Mr. Darcy, Vampyre
by Amanda Grange
Sourcebooks Landmark (August 11, 2009)
Reviewed by Sandy Rainey
Every reader who has ever been puzzled by the dashing Mr. Darcy's intermittently distant and even unfriendly behavior in Jane Austen's Pride and Prejudice will instantly grasp the possibilities of the conceit advertised in the title of Grange's novel. The vampire's affliction could certainly explain Darcy's more churlish moments. Unfortunately, the promise of this concept is never fully realized. It's a pity; a rip-roaring vampire tale starring Darcy would have been a real treat.
The novel begins well enough. After wedding her beloved Darcy, Elizabeth Bennet is surprised to discover that he has altered their honeymoon plans. Instead of visiting the Lake District of England as they had discussed, they will be touring Paris, Italy and other spots on the Continent. Nor is this the only aspect of Elizabeth's new married life that does not go as she had envisioned. Though his passion for his bride occasionally flares, Darcy leaves their union unconsummated for days, for weeks. Hurt and confused by Darcy's apparent rejection, Elizabeth eventually runs out of excuses for her man's avoidance of the marital bed and begins to fear that he has no real feelings for her, after all.
Equally troubling are some of the people the Darcys meet as they travel through Europe. Though Elizabeth is dazzled by some of the places they stop, she cannot fathom the odd manner of some of Darcy's friends and acquaintances. Like Darcy, they are vampires, of course; the title tells us so. Grange could have built far more suspense had she chosen a more opaque title for her book. As it is, we spend much of the novel wondering when Lizzy will figure out the dark secret we have known from the start. Grange must have realized this would weaken her hand as the author; the allure of an eye-catching title to pull in all those bookstore-browsing Twilight readers pining for a fix must have been too irresistible.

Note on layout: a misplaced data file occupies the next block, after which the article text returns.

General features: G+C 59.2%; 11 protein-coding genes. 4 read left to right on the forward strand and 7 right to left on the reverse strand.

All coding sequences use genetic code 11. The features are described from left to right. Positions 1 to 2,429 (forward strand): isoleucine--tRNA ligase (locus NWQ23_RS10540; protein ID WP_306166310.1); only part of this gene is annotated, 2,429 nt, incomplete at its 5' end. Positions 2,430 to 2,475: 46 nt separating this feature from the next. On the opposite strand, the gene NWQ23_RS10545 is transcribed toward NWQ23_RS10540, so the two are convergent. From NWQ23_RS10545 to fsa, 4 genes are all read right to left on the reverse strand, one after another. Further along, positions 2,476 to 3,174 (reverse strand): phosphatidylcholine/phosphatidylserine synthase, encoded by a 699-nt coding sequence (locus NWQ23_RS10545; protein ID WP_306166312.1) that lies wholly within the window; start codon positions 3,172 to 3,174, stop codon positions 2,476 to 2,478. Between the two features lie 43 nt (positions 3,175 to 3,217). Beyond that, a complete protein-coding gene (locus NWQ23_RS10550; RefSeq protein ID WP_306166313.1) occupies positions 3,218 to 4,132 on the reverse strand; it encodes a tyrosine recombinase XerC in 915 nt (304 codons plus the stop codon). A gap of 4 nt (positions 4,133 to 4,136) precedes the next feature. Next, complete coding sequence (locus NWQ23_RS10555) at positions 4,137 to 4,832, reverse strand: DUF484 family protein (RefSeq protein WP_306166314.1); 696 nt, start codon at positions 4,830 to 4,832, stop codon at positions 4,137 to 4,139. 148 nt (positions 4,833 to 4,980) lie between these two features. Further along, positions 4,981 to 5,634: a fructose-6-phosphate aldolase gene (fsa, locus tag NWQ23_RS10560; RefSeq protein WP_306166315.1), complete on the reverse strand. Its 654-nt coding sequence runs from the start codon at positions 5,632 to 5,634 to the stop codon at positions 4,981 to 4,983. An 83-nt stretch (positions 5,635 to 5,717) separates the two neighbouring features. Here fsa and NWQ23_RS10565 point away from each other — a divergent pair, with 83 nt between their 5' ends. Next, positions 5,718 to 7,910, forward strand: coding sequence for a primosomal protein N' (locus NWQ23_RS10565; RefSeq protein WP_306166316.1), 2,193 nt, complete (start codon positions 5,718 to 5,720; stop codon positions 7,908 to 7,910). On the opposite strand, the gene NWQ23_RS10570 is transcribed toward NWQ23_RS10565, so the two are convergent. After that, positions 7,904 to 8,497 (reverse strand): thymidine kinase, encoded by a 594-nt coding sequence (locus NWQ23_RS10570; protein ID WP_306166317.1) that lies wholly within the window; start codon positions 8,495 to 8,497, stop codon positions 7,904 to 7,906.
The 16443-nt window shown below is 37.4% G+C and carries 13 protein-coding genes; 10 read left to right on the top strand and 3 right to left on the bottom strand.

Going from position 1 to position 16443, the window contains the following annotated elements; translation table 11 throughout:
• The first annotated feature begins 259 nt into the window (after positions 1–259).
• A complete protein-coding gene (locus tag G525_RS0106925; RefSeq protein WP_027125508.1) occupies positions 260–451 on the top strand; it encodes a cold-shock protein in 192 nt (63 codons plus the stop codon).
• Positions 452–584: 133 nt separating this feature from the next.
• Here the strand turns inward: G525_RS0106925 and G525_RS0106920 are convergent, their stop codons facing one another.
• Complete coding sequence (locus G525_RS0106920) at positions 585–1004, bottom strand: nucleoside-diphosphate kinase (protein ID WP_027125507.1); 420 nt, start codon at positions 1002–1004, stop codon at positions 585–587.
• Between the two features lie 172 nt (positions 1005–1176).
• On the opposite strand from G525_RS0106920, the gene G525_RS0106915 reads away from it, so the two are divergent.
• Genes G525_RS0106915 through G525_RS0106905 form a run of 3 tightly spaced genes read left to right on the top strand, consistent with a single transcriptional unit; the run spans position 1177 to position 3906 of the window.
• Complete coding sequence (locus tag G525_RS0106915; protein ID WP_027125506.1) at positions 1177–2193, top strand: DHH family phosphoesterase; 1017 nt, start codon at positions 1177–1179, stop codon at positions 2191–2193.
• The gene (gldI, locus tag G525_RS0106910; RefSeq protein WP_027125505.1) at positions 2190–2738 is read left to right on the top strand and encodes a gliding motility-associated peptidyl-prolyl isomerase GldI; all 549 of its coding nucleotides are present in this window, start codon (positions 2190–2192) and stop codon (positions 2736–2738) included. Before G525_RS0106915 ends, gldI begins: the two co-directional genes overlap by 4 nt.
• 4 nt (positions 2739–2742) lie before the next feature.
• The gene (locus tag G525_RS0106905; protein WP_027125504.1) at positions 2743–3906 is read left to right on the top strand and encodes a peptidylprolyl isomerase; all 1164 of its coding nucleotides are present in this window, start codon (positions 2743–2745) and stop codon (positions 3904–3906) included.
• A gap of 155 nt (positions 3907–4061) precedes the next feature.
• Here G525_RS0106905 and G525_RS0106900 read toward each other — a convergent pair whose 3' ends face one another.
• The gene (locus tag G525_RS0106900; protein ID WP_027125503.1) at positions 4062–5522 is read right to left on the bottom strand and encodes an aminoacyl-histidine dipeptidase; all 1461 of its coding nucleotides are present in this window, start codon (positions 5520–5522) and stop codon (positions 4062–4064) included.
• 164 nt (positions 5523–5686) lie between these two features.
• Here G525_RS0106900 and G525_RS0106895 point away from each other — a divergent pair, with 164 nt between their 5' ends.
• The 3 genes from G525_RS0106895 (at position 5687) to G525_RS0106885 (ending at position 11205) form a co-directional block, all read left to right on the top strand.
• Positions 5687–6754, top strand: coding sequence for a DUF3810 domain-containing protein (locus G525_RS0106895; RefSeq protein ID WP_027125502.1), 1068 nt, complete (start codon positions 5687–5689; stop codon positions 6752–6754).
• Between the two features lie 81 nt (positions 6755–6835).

To Grange's credit, she keeps our expectations of a payoff fairly high. What keeps us reading is wondering how Lizzy will react when she realizes that the real reason Darcy will scarcely touch her is stranger than she could possibly imagine. When Elizabeth's moment of discovery comes, though, it doesn't measure up. And it is at that moment that things really go off the rails. What has been an almost eventless tale up to this point is suddenly overburdened by a bizarre and breathless series of underground happenings that seem grafted onto the narrative, wrapping things up in an out-of-left-field, credulity-busting rush.
It is hard to say what non-fans or casual fans of vampire literature would make of Grange's foray into paranormal romance. (By most accounts, Mr. Darcy's Diary, her other—non-paranormal—Pride and Prejudice spinoff, is a strong and satisfying read.) But regular readers of vampire fiction will likely scoff at a tale that includes far too little of what keeps them coming back for more. Grange, a skilled writer who captures quite well the cadences of Austen's work, nevertheless appears to be on unfamiliar turf here, and because she doesn't really know the neighborhood, this is a vampire tale that literally has no bite.